The Effects of "Girl-Friendly" Schools: Evidence from the BRIGHT School Construction Program in Burkina Faso
We evaluate the causal effects of a program that constructed high quality "girl-friendly" primary schools in Burkina Faso, using a regression discontinuity design 2.5 years after the program started. We find that the program increased enrollment of all children between the ages of 5 and 12 by 20 percentage points and increased their test scores by 0.45 standard deviations. The change in test scores for those children caused to attend school by the program is 2.2 standard deviations. We also find that the program was particularly effective for girls, increasing their enrollment rate by 5 percentage points more than boys', although this did not translate into a differential effect on test scores. Disentangling the effects of school access from the unique characteristics of the new schools, we find that the unique characteristics were responsible for a 13 percentage point increase in enrollment and 0.35 standard deviations in test scores, while simply providing a school increased enrollment by 26.5 percentage points and test scores by 0.323 standard deviations. The unique characteristics of the school account for the entire difference in the treatment effect by gender.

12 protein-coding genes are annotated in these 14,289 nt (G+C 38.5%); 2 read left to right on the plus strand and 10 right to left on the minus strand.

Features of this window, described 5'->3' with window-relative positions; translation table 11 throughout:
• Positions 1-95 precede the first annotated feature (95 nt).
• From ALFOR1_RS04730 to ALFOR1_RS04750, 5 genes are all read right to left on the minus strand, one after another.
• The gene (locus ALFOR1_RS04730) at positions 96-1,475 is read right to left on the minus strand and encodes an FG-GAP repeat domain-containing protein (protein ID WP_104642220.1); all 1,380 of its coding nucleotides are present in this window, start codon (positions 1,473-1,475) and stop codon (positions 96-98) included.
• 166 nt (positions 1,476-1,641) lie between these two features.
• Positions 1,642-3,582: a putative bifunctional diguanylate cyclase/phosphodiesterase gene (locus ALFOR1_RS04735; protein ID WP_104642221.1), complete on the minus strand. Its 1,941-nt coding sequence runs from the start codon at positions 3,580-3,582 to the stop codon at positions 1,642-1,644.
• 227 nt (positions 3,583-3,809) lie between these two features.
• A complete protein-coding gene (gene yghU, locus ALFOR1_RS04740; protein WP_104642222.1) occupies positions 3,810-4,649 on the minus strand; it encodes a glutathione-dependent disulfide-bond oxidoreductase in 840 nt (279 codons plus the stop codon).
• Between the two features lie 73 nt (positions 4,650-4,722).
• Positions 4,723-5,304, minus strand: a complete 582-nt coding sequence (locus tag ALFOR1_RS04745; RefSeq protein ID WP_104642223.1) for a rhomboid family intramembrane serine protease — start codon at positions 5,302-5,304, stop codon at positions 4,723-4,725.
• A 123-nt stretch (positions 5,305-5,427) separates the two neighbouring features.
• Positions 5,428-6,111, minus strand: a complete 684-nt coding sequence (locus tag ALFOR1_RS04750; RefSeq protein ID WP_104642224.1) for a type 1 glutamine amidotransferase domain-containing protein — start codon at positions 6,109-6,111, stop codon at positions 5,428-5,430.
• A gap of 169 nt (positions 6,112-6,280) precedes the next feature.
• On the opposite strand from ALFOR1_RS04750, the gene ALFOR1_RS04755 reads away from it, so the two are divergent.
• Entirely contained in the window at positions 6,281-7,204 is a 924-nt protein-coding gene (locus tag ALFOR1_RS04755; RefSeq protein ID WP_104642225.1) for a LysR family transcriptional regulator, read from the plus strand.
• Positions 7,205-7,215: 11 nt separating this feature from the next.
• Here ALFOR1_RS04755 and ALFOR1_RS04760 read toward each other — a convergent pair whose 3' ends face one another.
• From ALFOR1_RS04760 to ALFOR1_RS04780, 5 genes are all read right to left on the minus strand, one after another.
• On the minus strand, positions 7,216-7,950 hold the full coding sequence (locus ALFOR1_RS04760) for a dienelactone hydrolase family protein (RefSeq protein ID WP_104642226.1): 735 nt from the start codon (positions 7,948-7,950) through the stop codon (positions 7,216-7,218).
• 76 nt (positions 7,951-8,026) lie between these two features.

|Date of creation:||May 2012|
|Publication status:||published in: American Economic Journal: Applied Economics, 2013, 5(3), 41-62|
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- Paul Glewwe & Michael Kremer & Sylvie Moulin & Eric Zitzewitz, 2004. "Retrospective vs. prospective analyses of school inputs: The case of flip charts in kenya," Natural Field Experiments 00256, The Field Experiments Website.
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